Since 9/11, advanced optics have become widely used by U.S. military and law enforcement personnel. During this time, the optics industry has evolved considerably and companies have expanded their product lines to include more advanced scopes for long-range shooting as well as optics that enable an operator to deliver extremely accurate shot placement in a close-quarter battle. EOTech makes a line of sights that are very widely used in CQB applications.

Both Eyes Open

All EOTech scopes feature a holographic sighting system that is similar to the heads-up display in an advanced fighter jet. The primary benefit of a holographic sighting system is that the shooter is not required to position himself extremely close to the holographic window when looking through the scope in order to observe the red-colored reticle and acquire a target.

The large viewing window of an EOTech holographic scope enables the operator to retain peripheral vision while viewing the target area. This is an incredibly important feature for law enforcement officers who are advancing on a target or searching a high-threat location.

In contrast, an operator using a scope that is more tubular in design must focus on a smaller viewing area that restricts peripheral vision and can create distortion or tunnel vision. It should also be noted that even though the EOTech 512 Model we tested lacks magnification, a competent shooter who is completely familiar with the capabilities of his rifle and sighting system can still use this system to engage targets that are beyond CQB ranges.

Tough as Nails

Despite the high technology that goes into EOTech optics, the sights are extremely rugged. EOTech optics are designed around a streamlined metal shroud or roll bar that protects the actual scope from damage and hard use in any operating environment. These scopes can survive a 10-foot drop test while mounted on a rifle without sustaining damage to the optics. During drop tests, EOTech scopes were even able to maintain zero to within 2 MOA (Minute of Angle) or two inches at 100 yards. Durability testing also included subjecting EOTech optics to 3500 Gs of acceleration in less than 0.05 seconds.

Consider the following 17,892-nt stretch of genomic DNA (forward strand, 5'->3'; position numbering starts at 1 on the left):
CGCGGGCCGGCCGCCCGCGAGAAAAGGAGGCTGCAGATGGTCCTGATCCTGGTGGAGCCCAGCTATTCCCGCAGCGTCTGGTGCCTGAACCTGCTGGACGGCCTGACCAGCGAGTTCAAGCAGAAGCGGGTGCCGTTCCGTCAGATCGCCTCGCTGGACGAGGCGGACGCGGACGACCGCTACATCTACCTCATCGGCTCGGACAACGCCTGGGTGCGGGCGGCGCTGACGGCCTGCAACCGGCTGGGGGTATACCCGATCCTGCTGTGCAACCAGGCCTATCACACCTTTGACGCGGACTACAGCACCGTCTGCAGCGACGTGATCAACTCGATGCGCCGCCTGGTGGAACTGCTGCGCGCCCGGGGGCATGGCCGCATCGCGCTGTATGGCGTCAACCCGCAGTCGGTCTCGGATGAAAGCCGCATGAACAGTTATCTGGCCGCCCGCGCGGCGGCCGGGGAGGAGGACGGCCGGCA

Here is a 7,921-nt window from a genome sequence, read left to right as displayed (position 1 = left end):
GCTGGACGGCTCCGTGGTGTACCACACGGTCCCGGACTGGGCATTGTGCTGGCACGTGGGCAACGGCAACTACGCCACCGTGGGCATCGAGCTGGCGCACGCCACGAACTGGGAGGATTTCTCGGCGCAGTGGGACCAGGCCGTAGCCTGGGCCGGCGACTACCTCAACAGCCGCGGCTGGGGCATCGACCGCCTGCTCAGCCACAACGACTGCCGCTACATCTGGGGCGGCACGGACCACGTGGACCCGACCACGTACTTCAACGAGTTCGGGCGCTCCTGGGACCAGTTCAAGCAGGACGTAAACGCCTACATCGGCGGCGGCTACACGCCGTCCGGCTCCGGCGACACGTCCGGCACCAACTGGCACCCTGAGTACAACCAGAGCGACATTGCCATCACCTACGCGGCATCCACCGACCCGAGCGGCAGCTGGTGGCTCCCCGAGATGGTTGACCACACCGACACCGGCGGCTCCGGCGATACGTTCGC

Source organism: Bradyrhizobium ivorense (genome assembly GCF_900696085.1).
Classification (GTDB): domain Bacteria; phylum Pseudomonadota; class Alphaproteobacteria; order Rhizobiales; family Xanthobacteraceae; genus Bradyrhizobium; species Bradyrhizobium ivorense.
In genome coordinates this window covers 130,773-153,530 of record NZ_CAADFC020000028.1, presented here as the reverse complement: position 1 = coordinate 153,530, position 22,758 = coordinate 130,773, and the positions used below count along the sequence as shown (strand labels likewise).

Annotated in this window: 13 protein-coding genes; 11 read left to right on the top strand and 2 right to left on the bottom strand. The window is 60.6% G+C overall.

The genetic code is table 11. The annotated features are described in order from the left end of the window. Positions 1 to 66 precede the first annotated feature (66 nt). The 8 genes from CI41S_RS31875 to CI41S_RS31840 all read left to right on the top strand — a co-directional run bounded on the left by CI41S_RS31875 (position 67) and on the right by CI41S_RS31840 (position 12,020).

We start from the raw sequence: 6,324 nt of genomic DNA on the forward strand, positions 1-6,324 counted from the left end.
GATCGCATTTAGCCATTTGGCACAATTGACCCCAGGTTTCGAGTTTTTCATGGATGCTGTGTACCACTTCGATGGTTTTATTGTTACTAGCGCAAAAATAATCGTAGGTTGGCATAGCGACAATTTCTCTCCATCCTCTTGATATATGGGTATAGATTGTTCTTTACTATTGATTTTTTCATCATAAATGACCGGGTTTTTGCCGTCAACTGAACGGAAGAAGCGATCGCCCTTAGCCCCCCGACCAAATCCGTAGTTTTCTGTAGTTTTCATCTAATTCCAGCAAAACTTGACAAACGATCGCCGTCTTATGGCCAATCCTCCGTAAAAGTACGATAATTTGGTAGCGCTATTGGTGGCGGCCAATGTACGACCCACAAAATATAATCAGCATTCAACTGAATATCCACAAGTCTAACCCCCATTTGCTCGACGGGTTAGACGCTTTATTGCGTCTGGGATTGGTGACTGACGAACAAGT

Scopes manufactured by EOTech can also continue to work when the three layers of shatterproof glass in the viewing window become broken or obstructed by mud, snow, or blowing sand. As long as any portion of the window is intact, the operator can continue to monitor the reticle and acquire a target. EOTech optics are also shockproof, fog proof, waterproof, and are designed to function in extreme temperatures.

Easy Installation

The EOTech Holographic Weapons System must be attached to a rifle, carbine, etc., using a metal rail permanently affixed to the firearm or installed as an aftermarket option.

Once the installation is made, the operator sights the firearm in using essentially the same technique for sighting in a rifle using iron (open) sights. The difference is that these optics must be adjusted for windage and elevation to match the settings on the iron sights. This ensures that every bullet fired has the potential of striking the intended target as long as the operator uses the proper trigger control and does not fire the weapon improperly.

EOTech Optics are powered by AA alkaline batteries, N Alkaline batteries, or by rechargeable batteries and have a power setting up to 20 illumination with a built-in default.

Shooting with the EOTech

A rifle that is equipped with an EOTech scope is capable of delivering extremely accurate shot placement, as long as the rifle and scope are properly sighted in.

The trick to accurately shooting with an EOTech Holographic Weapons System is to shoot with both eyes open. For some folks, shooting with both eyes open while using optics is like swimming underwater without a diving mask on. It feels weird and it takes time to get used to the new experience. So if you choose to mount an EOTech sight on your patrol rifle or SWAT weapon, put in the time to learn how to use it.

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Nick Jacobellis is a medically retired U.S. Customs Agent and former New York Police Officer who was physically disabled in the line of duty while working undercover as a federal agent.


Once a rifle is properly sighted in, a condition known as "zero" is established when the sights are in perfect alignment. In order to maintain "zero" while using optics, an armed professional must make sure that the front and rear iron sights of his or her weapon are lined up properly with the reticle in the scope. To accomplish this you must reinstall your optics in the same position on the rail that they were before they were removed. As long as you do this correctly, you can remove and reinstall EOTech optics without firing a shot to sight in your rifle again.